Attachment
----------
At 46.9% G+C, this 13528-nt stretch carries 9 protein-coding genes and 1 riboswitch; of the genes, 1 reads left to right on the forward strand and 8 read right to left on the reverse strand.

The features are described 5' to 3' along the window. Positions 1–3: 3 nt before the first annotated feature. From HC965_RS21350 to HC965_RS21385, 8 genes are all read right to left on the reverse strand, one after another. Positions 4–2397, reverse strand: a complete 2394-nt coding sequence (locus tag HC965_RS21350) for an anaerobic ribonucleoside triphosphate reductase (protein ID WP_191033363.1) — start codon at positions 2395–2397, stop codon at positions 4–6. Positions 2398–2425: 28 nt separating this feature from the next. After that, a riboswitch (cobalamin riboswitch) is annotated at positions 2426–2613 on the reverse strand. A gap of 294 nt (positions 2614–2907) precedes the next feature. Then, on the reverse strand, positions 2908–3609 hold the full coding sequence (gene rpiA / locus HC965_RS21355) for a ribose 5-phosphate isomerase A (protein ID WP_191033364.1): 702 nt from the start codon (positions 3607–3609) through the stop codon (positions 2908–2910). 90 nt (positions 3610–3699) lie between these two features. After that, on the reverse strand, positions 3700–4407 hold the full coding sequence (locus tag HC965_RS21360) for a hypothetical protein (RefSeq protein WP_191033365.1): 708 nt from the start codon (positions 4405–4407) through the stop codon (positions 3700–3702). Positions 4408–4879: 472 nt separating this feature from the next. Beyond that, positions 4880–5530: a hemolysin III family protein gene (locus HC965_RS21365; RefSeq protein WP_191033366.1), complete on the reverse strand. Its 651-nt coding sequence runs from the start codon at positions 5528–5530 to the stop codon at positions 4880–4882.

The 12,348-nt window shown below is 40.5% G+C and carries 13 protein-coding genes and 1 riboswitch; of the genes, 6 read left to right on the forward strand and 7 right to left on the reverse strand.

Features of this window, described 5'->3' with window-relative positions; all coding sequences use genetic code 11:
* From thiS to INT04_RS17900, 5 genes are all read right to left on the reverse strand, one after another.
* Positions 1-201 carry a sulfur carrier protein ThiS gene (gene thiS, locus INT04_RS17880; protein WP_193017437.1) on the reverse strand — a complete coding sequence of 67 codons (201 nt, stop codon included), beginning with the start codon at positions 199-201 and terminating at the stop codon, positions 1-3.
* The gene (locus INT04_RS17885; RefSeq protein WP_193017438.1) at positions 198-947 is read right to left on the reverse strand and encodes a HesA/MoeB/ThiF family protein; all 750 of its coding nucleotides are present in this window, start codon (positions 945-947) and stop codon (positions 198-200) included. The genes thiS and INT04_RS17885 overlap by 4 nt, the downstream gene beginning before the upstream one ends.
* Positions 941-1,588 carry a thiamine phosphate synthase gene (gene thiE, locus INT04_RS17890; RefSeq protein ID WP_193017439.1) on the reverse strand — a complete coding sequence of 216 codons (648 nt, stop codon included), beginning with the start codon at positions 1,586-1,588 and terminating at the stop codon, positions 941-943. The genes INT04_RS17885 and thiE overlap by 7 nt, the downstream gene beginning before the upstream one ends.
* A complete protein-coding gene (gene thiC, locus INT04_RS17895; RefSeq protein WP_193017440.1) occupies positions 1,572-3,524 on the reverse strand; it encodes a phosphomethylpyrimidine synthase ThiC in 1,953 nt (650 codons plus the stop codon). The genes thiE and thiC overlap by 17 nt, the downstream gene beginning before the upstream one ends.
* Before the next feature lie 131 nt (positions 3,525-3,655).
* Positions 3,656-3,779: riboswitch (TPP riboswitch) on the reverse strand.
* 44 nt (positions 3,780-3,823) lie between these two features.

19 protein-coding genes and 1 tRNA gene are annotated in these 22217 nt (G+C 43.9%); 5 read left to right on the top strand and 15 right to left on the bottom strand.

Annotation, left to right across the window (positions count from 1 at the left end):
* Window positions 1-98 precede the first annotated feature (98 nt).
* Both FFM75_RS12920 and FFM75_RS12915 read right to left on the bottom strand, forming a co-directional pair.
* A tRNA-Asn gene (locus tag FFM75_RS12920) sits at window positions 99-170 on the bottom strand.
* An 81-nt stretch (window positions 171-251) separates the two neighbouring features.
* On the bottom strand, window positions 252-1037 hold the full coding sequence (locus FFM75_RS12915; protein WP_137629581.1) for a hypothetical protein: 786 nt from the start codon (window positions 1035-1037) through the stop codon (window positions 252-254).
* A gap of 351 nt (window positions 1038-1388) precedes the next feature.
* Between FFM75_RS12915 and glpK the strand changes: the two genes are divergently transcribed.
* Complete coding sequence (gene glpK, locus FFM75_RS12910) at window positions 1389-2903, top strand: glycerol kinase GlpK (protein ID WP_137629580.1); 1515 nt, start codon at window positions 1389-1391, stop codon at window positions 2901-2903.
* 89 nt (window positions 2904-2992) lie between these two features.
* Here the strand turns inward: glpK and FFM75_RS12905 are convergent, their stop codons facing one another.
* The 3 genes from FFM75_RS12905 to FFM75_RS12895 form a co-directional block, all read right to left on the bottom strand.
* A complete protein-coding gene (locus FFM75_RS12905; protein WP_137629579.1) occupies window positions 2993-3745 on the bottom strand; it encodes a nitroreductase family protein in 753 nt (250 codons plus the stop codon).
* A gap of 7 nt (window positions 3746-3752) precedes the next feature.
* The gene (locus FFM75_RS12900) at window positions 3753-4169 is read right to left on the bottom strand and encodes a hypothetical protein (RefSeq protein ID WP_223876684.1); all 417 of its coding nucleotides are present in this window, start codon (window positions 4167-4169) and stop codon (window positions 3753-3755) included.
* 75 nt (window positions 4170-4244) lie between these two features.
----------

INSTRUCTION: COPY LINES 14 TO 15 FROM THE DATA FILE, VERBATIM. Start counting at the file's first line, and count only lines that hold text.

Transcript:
Annotation, left to right across the window (positions count from 1 at the left end):
* Window positions 1-98 precede the first annotated feature (98 nt).